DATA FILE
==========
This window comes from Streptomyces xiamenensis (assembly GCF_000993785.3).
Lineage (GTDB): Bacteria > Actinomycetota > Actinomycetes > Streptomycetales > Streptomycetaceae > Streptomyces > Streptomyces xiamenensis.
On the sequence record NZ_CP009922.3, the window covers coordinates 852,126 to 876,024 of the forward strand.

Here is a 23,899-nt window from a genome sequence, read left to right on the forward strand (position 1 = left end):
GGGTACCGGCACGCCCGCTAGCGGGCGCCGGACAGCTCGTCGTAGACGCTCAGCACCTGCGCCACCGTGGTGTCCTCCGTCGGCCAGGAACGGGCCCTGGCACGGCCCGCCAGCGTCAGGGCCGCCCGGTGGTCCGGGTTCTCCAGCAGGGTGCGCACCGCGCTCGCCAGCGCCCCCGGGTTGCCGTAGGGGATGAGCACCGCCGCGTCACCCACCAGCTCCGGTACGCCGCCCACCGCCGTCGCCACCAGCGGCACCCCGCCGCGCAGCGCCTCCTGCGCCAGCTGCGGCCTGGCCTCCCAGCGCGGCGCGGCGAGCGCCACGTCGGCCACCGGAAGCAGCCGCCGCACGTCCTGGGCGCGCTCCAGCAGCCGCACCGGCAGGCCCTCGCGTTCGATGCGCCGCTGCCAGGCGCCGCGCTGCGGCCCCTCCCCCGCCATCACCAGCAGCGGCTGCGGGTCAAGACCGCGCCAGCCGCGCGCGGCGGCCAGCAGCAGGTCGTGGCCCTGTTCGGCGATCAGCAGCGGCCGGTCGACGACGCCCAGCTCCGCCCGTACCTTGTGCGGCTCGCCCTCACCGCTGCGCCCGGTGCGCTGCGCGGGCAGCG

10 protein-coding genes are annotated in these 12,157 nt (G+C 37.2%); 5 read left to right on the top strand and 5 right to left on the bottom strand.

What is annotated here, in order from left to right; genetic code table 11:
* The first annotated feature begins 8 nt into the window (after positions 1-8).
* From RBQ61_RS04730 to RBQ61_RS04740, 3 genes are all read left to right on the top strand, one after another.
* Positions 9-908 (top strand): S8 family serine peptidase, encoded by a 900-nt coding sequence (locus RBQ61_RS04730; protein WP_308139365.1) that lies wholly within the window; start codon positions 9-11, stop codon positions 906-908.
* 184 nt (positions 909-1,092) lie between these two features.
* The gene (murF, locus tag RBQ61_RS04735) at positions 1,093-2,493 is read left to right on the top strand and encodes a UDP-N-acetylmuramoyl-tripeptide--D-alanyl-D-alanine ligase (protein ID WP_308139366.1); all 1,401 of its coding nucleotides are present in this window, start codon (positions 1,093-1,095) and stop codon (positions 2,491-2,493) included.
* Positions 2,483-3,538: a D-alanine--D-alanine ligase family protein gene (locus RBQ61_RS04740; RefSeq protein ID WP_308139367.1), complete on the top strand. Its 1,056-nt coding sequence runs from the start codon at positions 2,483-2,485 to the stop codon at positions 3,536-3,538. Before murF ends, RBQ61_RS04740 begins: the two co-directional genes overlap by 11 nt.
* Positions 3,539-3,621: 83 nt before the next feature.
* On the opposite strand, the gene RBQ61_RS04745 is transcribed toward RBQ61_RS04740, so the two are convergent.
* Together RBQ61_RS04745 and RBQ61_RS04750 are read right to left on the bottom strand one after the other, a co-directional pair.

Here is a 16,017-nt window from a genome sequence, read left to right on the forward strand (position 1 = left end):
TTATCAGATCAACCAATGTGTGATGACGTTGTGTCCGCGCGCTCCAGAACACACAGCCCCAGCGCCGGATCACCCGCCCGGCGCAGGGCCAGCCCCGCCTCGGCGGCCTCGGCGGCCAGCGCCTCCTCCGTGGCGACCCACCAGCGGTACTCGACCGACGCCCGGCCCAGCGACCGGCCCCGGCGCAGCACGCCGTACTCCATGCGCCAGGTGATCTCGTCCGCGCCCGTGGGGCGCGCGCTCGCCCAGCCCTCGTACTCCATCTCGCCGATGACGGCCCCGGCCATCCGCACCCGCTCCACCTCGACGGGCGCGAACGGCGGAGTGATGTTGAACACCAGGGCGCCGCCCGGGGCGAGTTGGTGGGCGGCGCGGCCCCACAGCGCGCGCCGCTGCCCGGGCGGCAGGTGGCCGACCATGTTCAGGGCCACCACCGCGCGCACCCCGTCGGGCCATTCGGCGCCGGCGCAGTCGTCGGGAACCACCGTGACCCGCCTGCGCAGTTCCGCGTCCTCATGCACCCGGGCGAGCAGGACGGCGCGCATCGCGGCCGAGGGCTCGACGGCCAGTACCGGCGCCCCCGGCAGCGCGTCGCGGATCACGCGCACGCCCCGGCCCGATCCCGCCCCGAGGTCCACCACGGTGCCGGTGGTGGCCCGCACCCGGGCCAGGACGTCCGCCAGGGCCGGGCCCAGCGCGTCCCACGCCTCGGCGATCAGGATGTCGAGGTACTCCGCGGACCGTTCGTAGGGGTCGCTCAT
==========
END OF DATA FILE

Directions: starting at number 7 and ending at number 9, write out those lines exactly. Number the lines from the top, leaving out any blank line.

What is annotated here, in order from left to right; genetic code table 11:
* The first annotated feature begins 8 nt into the window (after positions 1-8).
* From RBQ61_RS04730 to RBQ61_RS04740, 3 genes are all read left to right on the top strand, one after another.